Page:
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Other HR2640 Considerations

Other considerations to consider when discussing who really won what in regards to HR2640 is what the NRA gains from this politically. It won’t just be the Brady’s who can declare victory. If anything, Brady is more of a loser here.

For one, you have pro-gun guys like Boucher, who are Democrats, and who represents the district Virginia Tech is located in. He’s a good guy on guns, so he’s not going to want to stiff us, but he also needs to be seen as “doing something” in regards to the tragedy. There are a lot of politicians who are in that boat right now. The NRA has now given those folks something that they can take home to their districts and say “We strengthened the federal background check system” to the people who demand action, and can say “The NRA said it was OK because we’re giving people a chance to clear their name let them buy guns again” to their RKBA constituents. Those are a bunch of legislators who, right now, probably feel pretty good about the NRA, and will be a lot more willing to listen the next time NRA comes calling.

From a political point of view, if I were working in NRA federal affairs, I would view this as a good opportunity to build some rapport with certain factions of the Democratic Party, rebuild some old relationships and maybe make some new friends. We’re probably going to be dealing with a Democratic Congress for a while, whether we like it or not. It’s good to have a working coalition that can help the gun rights movement move forward, or at the very least not move backwards. A lot of the moderate dems will really appreciate this deal, and that’s something to build on.  Politics is very much an “I’ll scratch your back today, if you’ll help scratch my back tomorrow” game.  It sucks that we have to do this with our constitutional rights, but it’s the game we’re stuck playing for now.

3 Responses to “Other HR2640 Considerations”

  1. KathyH says:

    The problem we have is that many people believe that _any_ support of _any_ gun control legislation is completely and total wrong.

    Of course these are also the people that must think that cults are okay, the newspapers can print lies and yelling “Fire!” in a crowded movie theater is cool. Since to think otherwise would be in direct violation of the first amendment.

    and yeah, I completely and totally admire you and heypete for attempting to insert reason into a discussion about this on livejournal.

    Amendment I
    Congress shall make no law respecting an establishment of religion, or prohibiting the free exercise thereof; or abridging the freedom of speech, or of the press; or the right of the people peaceably to assemble, and to petition the government for a redress of grievances.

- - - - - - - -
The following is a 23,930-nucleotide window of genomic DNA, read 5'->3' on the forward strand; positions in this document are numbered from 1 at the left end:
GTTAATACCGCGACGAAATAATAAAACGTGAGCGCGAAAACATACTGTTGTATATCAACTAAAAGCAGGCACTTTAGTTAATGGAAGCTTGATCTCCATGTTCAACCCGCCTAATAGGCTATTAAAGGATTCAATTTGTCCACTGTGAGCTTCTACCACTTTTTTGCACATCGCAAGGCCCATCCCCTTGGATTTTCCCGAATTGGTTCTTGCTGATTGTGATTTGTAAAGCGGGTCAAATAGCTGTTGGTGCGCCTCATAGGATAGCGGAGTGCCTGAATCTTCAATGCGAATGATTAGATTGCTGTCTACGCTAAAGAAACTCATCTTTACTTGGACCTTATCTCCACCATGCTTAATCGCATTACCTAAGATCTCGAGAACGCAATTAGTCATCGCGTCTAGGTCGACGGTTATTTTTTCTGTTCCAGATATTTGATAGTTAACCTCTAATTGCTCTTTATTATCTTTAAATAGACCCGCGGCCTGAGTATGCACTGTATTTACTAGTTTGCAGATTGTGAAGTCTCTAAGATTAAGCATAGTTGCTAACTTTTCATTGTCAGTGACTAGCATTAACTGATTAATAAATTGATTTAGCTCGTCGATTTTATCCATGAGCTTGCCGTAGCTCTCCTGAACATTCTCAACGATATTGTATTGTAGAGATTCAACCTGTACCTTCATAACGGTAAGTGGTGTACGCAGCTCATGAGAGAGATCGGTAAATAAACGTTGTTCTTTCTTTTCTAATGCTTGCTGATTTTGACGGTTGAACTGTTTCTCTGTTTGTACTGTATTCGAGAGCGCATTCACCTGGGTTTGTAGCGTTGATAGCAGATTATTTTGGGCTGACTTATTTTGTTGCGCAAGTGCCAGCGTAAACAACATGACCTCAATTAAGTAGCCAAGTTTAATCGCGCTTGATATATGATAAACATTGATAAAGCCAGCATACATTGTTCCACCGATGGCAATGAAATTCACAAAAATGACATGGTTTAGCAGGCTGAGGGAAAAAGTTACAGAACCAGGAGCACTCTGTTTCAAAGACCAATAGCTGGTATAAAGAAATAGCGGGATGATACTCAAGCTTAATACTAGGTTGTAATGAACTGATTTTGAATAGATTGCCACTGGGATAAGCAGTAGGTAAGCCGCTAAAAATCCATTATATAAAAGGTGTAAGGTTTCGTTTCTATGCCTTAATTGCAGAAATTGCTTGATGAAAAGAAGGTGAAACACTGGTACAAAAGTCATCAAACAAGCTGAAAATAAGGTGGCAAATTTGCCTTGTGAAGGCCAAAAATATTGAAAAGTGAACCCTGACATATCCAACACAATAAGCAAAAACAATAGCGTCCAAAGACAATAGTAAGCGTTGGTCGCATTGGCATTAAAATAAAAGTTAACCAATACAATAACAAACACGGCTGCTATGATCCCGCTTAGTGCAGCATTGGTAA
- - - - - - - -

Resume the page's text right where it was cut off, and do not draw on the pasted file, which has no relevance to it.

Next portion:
2. Sebastian says:

    Cults are covered under the first amendment to a very large degree. At least until they start pissing off the ATF ;)

  3. Sebastian says:

    Inserting reason in a LiveJournal discussion is always a bit of an exercise in futility :) But the anti-NRA attitude on there pisses me off. I don’t mind people criticizing NRA, they certainly deserve some, but they at least deserve to have fair criticism from gun people.

    There are people out there who not only think the NRA doesn’t care about gun rights, they actively, for some reason, don’t WANT to believe the NRA is a good organization for gun owners.

    I think it’s a combination of only a superficial knowledge of the political process and unreasonable expectations about what you can get out of it in the current climate. “The NRA isn’t effective, so I won’t ever join” is something I hear a lot, but the NRA’s effectiveness is proportional to it’s membership! In the early 90s, the NRA was weak. You can see where that got us.

    I’m always very reluctant to bash other pro-gun groups, even when they piss me off, but GOA was spreading a lot of crap about this bill, and making sure everyone know NRA was behind it, before there was even language available. I have no problem with GOA finding a niche where they have some synergy with NRA, but as soon as they start trying to weaken it, they are helping to slit our own throats.

    I don’t know what GOA’s membership is, but given their financial statements, it’s not very high. I’m guessing about 20,000 to 30,000. So while the unreasonably anti-NRA crowd drives me nuts, they are pretty clearly a small, but very loud minority in the gun owner community. And, of course, not all GOA members, probably not even most of them, are like that.

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